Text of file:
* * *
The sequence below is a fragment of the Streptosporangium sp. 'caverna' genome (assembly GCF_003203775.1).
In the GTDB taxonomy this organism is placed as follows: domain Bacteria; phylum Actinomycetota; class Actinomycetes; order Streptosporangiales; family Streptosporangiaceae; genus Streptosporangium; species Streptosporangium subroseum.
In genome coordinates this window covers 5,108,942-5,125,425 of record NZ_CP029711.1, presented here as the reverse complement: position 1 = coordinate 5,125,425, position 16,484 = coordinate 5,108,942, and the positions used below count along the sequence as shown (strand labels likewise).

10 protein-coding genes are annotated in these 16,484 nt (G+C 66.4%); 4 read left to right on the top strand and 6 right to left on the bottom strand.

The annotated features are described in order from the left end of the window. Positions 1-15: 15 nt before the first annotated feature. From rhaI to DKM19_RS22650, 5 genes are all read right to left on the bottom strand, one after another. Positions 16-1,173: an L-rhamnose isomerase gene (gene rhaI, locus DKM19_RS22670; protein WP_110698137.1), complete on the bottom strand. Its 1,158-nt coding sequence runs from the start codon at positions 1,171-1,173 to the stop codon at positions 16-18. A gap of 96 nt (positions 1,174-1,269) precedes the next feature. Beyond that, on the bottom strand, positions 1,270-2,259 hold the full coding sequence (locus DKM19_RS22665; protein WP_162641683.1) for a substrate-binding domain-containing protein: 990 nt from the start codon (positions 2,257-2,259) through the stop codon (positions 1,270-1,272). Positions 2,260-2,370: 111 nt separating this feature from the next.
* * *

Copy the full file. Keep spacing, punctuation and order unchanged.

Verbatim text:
The sequence below is a fragment of the Streptosporangium sp. 'caverna' genome (assembly GCF_003203775.1).
In the GTDB taxonomy this organism is placed as follows: domain Bacteria; phylum Actinomycetota; class Actinomycetes; order Streptosporangiales; family Streptosporangiaceae; genus Streptosporangium; species Streptosporangium subroseum.
In genome coordinates this window covers 5,108,942-5,125,425 of record NZ_CP029711.1, presented here as the reverse complement: position 1 = coordinate 5,125,425, position 16,484 = coordinate 5,108,942, and the positions used below count along the sequence as shown (strand labels likewise).

10 protein-coding genes are annotated in these 16,484 nt (G+C 66.4%); 4 read left to right on the top strand and 6 right to left on the bottom strand.

The annotated features are described in order from the left end of the window. Positions 1-15: 15 nt before the first annotated feature. From rhaI to DKM19_RS22650, 5 genes are all read right to left on the bottom strand, one after another. Positions 16-1,173: an L-rhamnose isomerase gene (gene rhaI, locus DKM19_RS22670; protein WP_110698137.1), complete on the bottom strand. Its 1,158-nt coding sequence runs from the start codon at positions 1,171-1,173 to the stop codon at positions 16-18. A gap of 96 nt (positions 1,174-1,269) precedes the next feature. Beyond that, on the bottom strand, positions 1,270-2,259 hold the full coding sequence (locus DKM19_RS22665; protein WP_162641683.1) for a substrate-binding domain-containing protein: 990 nt from the start codon (positions 2,257-2,259) through the stop codon (positions 1,270-1,272). Positions 2,260-2,370: 111 nt separating this feature from the next.